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5 signs your sore throat could be serious

November 29, 2019


5 signs your sore throat could be serious. A sore throat is a common health complaint,
especially amongst children. While most sore throats are a result of a
cold or flu virus, hay fever or other allergies, they can also be a symptom of a more serious
conditions. The South African Pharmacist’s Assistant recommends
seeing a doctor as soon as possible if any of these factors apply to you: 1. Swelling of the neck and/or tongue. Swelling and pain in the neck is often the
result of inflamed or enlarged lymph glands, the NHS explains. Lymph glands (also called nodes) often swell
in response to an infection in the body. Swollen glands can be caused by tonsilitis,
glandular fever and even the common cold. Unfortunately, glandular inflammation can
also be a symptom of cancer, HIV, lupus and syphilis. As in the neck, swelling in the tongue coupled
with a sore throat is usually caused by an infection such as pharyngitis, tonsilitis,
strep throat or laryngitis. Because swelling in the tongue can restrict
breathing, it is always best to seek medical treatment immediately. 2. A skin rash. A skin rash along with a sore throat is often
an indication of childhood illnesses such as chickenpox, measles and rubella, Medline
Plus explains. These conditions can be severe, leading to
secondary infections or even death. 3. Fever. A sore throat can often be accompanied by
fever – especially in children suffering from a viral or bacterial infection. In babies and young children, a fever should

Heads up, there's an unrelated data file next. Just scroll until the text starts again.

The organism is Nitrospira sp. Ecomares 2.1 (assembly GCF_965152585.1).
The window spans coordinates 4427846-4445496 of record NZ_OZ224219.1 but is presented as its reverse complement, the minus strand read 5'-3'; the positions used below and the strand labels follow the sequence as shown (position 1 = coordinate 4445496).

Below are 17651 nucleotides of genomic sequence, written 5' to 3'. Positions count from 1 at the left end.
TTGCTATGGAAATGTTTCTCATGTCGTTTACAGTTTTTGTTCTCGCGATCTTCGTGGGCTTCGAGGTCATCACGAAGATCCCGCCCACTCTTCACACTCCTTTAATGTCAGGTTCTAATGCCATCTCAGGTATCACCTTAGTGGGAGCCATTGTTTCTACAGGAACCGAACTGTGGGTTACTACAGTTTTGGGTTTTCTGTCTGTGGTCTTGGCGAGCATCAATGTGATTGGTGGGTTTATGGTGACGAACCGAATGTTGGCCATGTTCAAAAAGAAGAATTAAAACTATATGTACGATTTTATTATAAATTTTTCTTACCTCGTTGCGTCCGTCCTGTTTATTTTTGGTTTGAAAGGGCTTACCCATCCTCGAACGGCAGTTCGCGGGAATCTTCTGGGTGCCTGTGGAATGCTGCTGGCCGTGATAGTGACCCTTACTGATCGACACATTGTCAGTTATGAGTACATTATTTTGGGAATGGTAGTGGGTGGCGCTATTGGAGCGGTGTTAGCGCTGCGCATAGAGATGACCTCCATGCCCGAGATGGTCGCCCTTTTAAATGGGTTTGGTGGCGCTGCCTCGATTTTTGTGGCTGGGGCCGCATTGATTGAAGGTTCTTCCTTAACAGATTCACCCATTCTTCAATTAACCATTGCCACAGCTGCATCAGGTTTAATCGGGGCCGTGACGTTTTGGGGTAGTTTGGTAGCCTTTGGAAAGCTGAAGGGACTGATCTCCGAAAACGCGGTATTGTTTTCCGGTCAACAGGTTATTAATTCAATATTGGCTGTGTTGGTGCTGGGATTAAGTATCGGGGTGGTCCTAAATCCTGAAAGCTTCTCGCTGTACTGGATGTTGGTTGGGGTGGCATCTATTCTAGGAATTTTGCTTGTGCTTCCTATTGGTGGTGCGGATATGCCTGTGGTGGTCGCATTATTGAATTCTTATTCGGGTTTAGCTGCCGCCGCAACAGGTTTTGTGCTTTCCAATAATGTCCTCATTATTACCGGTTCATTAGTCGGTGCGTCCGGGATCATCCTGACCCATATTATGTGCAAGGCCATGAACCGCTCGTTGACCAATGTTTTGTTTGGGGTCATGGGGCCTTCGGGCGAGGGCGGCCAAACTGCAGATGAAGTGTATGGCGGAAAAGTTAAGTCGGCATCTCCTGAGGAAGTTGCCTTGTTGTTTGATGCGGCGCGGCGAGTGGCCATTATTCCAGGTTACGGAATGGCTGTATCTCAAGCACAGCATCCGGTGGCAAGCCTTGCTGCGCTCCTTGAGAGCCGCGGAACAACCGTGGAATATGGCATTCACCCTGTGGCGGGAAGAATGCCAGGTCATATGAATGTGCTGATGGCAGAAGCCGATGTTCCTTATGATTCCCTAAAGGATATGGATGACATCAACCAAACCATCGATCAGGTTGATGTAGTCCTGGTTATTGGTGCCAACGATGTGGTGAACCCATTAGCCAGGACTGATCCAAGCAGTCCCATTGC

always be taken seriously. If your child’s temperature measures over
37°C or you suspect your child has a fever but have no thermometer to measure their temperature,
seek medical attention urgently. Untreated fever in babies and young children
can result in serious complications such as seizures. 4. Stiff neck. A stiff neck together with a sore throat are
signs of meningitis – a serious, life-threatening infection of the membranes surrounding the
brain and spinal cord. Those suffering from meningitis often have
difficulty moving their chin towards their chest. Other symptoms can include fever, nausea,
vomiting and sensitivity to light. 5. Drooling. Drooling with a sore throat may be a sign
that that the sick person is having difficulty swallowing. This should be addressed quickly, especially
in children, as difficulty swallowing can result in dehydration and other complications. Other scenarios that warrant a trip to the
doctor: – Sore throat lasts longer than seven days
or that has not responded to treatment after a week – If you are pregnant and notice any other
symptoms, especially fever – If you suffer from an immune-comprising
condition such as diabetes, HIV or cancer Remember, when in doubt, phone your doctor
to see if you need to book an appointment. When it comes to health, it is always best
to be safe rather than sorry.

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